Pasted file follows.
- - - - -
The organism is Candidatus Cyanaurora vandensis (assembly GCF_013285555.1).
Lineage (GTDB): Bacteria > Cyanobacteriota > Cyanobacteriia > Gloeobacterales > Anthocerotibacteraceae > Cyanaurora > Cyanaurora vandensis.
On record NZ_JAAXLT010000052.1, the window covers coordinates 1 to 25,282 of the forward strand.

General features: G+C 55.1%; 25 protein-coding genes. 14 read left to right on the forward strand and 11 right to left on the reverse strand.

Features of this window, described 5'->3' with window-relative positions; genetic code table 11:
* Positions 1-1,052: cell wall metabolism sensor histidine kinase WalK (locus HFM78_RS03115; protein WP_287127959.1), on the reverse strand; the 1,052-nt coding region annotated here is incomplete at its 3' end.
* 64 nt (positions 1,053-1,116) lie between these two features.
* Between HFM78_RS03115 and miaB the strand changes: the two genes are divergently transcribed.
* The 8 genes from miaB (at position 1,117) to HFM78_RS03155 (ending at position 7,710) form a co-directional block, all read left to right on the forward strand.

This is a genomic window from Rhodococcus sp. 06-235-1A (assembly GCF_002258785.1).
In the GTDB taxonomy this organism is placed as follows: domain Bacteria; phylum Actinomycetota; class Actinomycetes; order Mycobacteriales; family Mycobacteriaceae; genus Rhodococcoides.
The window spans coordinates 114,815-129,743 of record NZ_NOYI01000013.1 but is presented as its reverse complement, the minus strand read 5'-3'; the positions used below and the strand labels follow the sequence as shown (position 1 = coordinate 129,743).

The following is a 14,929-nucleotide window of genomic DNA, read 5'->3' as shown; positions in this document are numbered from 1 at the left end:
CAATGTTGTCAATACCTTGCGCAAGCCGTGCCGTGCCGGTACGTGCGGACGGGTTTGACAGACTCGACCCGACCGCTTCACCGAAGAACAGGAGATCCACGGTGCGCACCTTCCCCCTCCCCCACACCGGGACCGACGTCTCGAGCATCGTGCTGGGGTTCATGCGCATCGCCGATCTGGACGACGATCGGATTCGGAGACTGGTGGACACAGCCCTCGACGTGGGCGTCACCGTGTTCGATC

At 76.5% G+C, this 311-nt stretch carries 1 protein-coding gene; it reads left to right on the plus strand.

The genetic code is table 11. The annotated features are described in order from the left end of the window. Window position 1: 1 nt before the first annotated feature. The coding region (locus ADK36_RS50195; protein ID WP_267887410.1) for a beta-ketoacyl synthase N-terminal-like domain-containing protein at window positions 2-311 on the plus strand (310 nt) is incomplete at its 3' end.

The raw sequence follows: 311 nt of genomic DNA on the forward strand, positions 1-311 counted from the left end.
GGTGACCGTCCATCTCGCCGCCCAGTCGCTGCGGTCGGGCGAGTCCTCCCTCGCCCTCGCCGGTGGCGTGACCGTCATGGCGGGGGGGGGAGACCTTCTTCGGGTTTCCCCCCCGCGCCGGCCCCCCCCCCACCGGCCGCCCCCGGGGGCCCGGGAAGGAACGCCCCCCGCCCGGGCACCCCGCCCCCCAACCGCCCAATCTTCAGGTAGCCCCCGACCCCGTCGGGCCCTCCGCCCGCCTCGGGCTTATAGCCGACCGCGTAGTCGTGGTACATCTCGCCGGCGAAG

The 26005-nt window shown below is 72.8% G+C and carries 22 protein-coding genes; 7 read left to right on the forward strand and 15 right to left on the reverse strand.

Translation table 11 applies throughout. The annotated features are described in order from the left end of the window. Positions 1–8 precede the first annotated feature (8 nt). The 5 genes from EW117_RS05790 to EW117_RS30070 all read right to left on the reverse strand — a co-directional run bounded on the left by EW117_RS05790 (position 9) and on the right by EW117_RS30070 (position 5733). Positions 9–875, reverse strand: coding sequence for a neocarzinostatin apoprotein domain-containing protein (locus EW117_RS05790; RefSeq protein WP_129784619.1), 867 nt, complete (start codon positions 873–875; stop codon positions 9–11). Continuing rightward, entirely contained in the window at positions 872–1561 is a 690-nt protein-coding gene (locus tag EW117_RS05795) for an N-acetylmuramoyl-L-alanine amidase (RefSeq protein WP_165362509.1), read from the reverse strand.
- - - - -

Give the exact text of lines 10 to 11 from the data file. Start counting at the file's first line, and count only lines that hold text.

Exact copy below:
This is a genomic window from Rhodococcus sp. 06-235-1A (assembly GCF_002258785.1).
In the GTDB taxonomy this organism is placed as follows: domain Bacteria; phylum Actinomycetota; class Actinomycetes; order Mycobacteriales; family Mycobacteriaceae; genus Rhodococcoides.